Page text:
appalachian bluegrass, Chord chart, Dorian, dorian aeolian, Dorian mode, Educational, Gregorian mode, Ionian mode, Jazz, Key signature, Lydian mode, lydian scale, Minor scale, Mixolydian mode, Music, Musical scale, Phrygian mode
Church Modes Part2
Last time we uncovered a secret to thinking about modes in a different and painless light. These modes that we find in our music classes or in our guitar scale exercise books can confuse our mental capabilities of understanding how to apply them during improvisations. But when one understands that these modes are actually part of key signatures with separate tonics, then things become much clearer!
Let’s take a moment to review the Ionian and Dorian modes:
Ionian is just another word for Major. The Ionian mode begins on the scale degree of 1. Thus, it will stay in the same key signature.
Dorian, however, will begin on the scale degree of 2. If we are in the Key of C Major the tonic of the Dorian Mode would be on the note D. This mode is common in Appalachian bluegrass and folk tunes.
Now continuing on with this same practice of musical thought let’s dive into the other 5 modes.
Phrygian – This mode that has the tendency to sound like a mix of Arabic scale patterns and Dorian/Aeolian (Natural Minor); while still having an erie ora about it. The mode begins on the scale degree 3. If we are in the key signature of A Major we would count up two whole steps in order to get the tonic of our Phrygian scale. Starting on a C# go to your preferred instrument and play a one octave scale using the key signature of A Major. A very interesting sound that has been used in very dark appalachian folk tunes.
Lydian – The 80s baseball movie soundtrack mode. If you ever wonder what a Lydian scale sounds like just turn on any 80s-90s baseball movie and you will hear it throughout! The tonic of a Lydian Scale will begin on the 4th scale degree of a given key signature. If the note we want to start a Lydian scale is the pitch D, then we count down a P4th to find the note A. Which means that when playing a D Lydian Scale you will play in the key of A Major.
Mixolydian -Start on E and play in the key of A Major to get a Mixolydian scale. This mode will be found when the 5th scale degree is used as the tonic. In the key of Bb Major, F will be the tonic used to create a Mixolydian scale. One more example and I’m through with this mode… A# is the pitch wanted to be used for the tonic of a Mixolydian Scale, so what is the key signature needed in order to get the right row of tones? Picture the A# as being the 5th of a key… Go down a 5th and what is the note? The key signature used would be the key of C#.
Aeolian – Is in the natural minor mode. If you do not understand what natural minor is then please click the link!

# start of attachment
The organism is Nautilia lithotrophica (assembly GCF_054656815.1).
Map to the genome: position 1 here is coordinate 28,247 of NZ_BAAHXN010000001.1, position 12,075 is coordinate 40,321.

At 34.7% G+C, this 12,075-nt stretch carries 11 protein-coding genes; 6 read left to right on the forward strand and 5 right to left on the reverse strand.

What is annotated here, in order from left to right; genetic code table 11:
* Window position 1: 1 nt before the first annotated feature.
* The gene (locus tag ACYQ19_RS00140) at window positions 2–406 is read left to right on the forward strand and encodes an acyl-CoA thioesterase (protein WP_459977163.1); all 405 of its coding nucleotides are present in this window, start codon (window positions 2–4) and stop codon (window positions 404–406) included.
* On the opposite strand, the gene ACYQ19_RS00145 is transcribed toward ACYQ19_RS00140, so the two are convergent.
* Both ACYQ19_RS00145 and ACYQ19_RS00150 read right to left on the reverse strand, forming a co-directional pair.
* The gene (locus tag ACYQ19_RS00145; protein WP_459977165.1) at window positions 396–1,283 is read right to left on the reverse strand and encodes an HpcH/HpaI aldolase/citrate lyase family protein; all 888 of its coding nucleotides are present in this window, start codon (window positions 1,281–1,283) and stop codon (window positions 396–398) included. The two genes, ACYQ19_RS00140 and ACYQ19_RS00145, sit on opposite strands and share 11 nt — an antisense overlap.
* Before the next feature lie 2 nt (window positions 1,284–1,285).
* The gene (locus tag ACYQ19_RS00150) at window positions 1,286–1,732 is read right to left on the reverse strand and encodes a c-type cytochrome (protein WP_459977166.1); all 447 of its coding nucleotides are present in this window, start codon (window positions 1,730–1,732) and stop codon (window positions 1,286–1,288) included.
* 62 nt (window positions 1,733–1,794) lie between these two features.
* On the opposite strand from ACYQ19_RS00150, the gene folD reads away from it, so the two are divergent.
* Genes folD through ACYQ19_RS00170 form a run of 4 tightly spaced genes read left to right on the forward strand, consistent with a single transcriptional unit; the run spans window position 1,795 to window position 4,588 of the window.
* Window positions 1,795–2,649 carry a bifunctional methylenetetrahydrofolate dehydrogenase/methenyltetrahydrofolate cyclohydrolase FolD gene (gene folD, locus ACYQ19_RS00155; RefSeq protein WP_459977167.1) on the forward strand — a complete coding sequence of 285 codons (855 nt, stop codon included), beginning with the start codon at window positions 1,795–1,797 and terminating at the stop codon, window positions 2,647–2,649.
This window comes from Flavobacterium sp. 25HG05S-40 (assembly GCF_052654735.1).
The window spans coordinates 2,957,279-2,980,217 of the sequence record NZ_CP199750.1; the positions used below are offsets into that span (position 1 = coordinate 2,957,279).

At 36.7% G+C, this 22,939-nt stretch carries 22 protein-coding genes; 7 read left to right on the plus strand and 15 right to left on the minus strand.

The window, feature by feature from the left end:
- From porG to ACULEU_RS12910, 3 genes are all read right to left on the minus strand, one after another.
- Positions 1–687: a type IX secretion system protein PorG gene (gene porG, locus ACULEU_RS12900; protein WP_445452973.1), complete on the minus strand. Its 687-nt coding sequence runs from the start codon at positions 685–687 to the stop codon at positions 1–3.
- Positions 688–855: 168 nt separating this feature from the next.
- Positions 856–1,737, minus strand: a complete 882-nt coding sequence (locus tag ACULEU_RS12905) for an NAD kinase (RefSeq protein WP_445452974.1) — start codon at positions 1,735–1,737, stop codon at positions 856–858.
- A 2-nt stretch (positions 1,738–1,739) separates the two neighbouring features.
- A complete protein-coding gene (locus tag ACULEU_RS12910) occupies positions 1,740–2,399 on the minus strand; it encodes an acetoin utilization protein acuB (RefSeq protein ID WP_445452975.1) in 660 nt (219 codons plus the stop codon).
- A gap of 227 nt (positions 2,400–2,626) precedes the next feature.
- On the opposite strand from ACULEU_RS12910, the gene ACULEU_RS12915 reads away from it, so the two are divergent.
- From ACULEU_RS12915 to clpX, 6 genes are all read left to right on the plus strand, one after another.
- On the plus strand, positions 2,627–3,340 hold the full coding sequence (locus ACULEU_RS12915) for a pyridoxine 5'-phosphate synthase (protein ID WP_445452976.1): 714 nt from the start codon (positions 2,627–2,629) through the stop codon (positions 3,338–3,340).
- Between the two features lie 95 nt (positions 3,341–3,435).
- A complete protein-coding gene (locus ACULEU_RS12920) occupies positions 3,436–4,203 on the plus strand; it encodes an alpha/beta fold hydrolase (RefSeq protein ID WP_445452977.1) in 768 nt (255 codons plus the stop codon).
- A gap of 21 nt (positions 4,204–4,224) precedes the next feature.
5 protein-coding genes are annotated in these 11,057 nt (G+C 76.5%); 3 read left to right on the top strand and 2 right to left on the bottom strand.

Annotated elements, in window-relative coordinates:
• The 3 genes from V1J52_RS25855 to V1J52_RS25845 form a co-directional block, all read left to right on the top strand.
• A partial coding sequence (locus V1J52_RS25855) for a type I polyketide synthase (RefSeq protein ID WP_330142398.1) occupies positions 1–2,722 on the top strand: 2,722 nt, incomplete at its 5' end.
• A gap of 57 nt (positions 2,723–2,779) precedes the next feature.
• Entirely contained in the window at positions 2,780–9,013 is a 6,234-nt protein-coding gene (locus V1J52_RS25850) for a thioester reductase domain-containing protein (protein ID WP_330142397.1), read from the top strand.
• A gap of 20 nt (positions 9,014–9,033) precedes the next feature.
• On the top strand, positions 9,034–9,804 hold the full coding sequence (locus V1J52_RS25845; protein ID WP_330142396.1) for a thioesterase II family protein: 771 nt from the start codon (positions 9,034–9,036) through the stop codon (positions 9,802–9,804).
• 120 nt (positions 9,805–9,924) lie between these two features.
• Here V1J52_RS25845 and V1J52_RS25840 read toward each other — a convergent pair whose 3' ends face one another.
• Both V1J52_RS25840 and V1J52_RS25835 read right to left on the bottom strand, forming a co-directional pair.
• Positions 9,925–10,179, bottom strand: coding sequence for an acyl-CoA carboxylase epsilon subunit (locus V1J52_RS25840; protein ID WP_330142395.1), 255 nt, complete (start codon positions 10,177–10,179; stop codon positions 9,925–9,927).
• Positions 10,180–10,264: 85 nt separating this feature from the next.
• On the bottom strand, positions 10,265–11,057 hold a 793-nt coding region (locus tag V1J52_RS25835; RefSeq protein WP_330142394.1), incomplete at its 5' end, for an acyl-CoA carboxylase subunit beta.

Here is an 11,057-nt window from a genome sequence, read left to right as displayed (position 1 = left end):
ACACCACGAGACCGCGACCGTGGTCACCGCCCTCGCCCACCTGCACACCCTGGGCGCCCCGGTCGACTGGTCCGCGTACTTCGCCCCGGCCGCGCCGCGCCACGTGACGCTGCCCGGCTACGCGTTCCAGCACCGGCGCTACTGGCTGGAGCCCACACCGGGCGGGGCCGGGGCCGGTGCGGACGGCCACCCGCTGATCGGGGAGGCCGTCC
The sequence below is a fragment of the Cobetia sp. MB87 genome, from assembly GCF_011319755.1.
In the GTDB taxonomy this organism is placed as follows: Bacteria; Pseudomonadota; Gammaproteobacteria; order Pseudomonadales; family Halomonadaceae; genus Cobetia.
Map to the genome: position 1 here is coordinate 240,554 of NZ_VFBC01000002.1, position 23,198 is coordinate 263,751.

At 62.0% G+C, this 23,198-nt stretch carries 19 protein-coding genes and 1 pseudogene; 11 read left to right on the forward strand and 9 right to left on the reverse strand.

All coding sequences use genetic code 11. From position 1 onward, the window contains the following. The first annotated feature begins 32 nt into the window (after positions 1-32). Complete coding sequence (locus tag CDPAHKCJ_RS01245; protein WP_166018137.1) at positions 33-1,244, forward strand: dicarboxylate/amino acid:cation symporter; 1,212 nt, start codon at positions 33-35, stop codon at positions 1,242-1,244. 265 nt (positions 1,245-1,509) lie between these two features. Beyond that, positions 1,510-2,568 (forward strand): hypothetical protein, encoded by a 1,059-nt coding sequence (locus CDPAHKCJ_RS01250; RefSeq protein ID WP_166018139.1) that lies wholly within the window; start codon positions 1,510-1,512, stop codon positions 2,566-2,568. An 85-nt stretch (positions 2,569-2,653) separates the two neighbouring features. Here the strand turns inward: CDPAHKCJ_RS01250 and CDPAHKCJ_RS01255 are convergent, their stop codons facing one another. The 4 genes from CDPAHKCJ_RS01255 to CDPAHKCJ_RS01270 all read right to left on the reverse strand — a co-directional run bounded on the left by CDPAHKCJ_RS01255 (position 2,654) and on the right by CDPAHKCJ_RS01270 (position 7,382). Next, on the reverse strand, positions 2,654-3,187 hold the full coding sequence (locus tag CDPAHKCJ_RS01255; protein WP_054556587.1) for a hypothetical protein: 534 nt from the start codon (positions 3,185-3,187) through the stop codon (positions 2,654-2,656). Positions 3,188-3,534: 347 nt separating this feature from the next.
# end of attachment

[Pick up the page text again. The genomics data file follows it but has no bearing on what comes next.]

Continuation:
Locrian – I’m going to make this one simple just for the sake of becoming redundant. The tonic will be on the 7th scale degree, which means that in the key of A Major, G# will be the tonic of the Locrian Mode.
In the key of A Major the following notes are the tonics of their respected modes:
A – Ionian – 1
B – Dorian – 2
C# – Phrygian – 3
D – Lydian – 4
E – Mixolydian – 5
F# – Aeolian – 6
G# – Locrian – 7
Now that you have a thorough understanding of how modes work, I bet you are wondering what is the purpose of knowing these rows of tones if I can’t even apply them?! I would like to explain why you would need to know these modes in the most simple way that I know possible.
Modes can increase your knowledge of how to manipulate pitches for solos and maneuver around the instrument you perform on in a new way by creating new shapes and new muscle memory. The more you practice these modes the more they will be engraved, not only into your mind, but also into your fingers. The more they become engraved into your musical being, the more you can incorporate these new color sounds into your musical vocabulary.
When I am playing a chart of ANY kind (country, jazz, pop, etc.) and there is a needed solo or filler notes coming up, in order to react fast enough to use modes in my solos I obviously have to know them like the back of my hand. So I cannot stress enough the knowledge of these modes literally backwards and forwards, and in intervals of three, with arpeggios and scale melding.
Let’s get into a little bit of the meat of this subject. So, in fact I am playing this country chart and I need to add some fillers on the piano in between vocal lines. It is a country shuffle chart with the chords AbM7 C7 Fm7 Db7 in the verse. I know this is coming up so i have to make a quick call on what to play. I have to get into the groove and play something that makes at least some sense and actually good sense at that on the fly.
AbM7 – I know that with this chord I can play a Lydian scale and it will sound great. It just so happens that this could make a good segue into the next chord…
C7 – Which will use a Mixolydian scale. So about a beat before the C7 I will already be playing in the key of F Major with tonic on C. Moving on to…
Fm7 – I know that a Dorian scale will work with this particular chord which will give me a difficult move into
Db7 – But I will use the common tone of the F to make it work well with the Db Mixolydian scale. This is all using modes. Which I would honestly never do in a country song. But it can work and work well too.
Next time we will dive into how to play these scales in a working improvisational environment. And I will explain in more detail how I can about working out the mode patterns with the chord structure above.
- Church Modes: What are they? Part1 (jedbayes.wordpress.com)